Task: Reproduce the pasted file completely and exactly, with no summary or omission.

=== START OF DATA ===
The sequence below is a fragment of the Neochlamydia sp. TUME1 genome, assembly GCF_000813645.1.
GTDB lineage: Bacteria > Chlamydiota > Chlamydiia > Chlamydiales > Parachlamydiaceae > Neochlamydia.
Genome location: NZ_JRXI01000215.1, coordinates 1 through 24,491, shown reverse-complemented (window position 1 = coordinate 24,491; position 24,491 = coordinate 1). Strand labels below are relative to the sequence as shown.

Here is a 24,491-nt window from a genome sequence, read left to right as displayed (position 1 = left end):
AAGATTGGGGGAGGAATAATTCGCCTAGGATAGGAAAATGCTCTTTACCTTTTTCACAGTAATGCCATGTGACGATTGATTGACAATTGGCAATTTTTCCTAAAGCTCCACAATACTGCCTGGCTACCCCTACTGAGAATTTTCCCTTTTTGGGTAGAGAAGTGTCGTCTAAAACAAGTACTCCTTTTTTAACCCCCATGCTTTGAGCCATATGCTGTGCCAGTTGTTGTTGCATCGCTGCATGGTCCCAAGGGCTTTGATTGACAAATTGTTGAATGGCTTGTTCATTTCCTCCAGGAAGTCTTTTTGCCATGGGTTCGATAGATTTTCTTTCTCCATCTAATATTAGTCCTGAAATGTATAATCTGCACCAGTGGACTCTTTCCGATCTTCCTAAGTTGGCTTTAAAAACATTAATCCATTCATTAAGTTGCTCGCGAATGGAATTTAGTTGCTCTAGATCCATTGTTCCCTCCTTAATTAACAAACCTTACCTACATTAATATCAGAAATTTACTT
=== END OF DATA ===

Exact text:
The sequence below is a fragment of the Neochlamydia sp. TUME1 genome, assembly GCF_000813645.1.
GTDB lineage: Bacteria > Chlamydiota > Chlamydiia > Chlamydiales > Parachlamydiaceae > Neochlamydia.
Genome location: NZ_JRXI01000215.1, coordinates 1 through 24,491, shown reverse-complemented (window position 1 = coordinate 24,491; position 24,491 = coordinate 1). Strand labels below are relative to the sequence as shown.

Here is a 24,491-nt window from a genome sequence, read left to right as displayed (position 1 = left end):
AAGATTGGGGGAGGAATAATTCGCCTAGGATAGGAAAATGCTCTTTACCTTTTTCACAGTAATGCCATGTGACGATTGATTGACAATTGGCAATTTTTCCTAAAGCTCCACAATACTGCCTGGCTACCCCTACTGAGAATTTTCCCTTTTTGGGTAGAGAAGTGTCGTCTAAAACAAGTACTCCTTTTTTAACCCCCATGCTTTGAGCCATATGCTGTGCCAGTTGTTGTTGCATCGCTGCATGGTCCCAAGGGCTTTGATTGACAAATTGTTGAATGGCTTGTTCATTTCCTCCAGGAAGTCTTTTTGCCATGGGTTCGATAGATTTTCTTTCTCCATCTAATATTAGTCCTGAAATGTATAATCTGCACCAGTGGACTCTTTCCGATCTTCCTAAGTTGGCTTTAAAAACATTAATCCATTCATTAAGTTGCTCGCGAATGGAATTTAGTTGCTCTAGATCCATTGTTCCCTCCTTAATTAACAAACCTTACCTACATTAATATCAGAAATTTACTT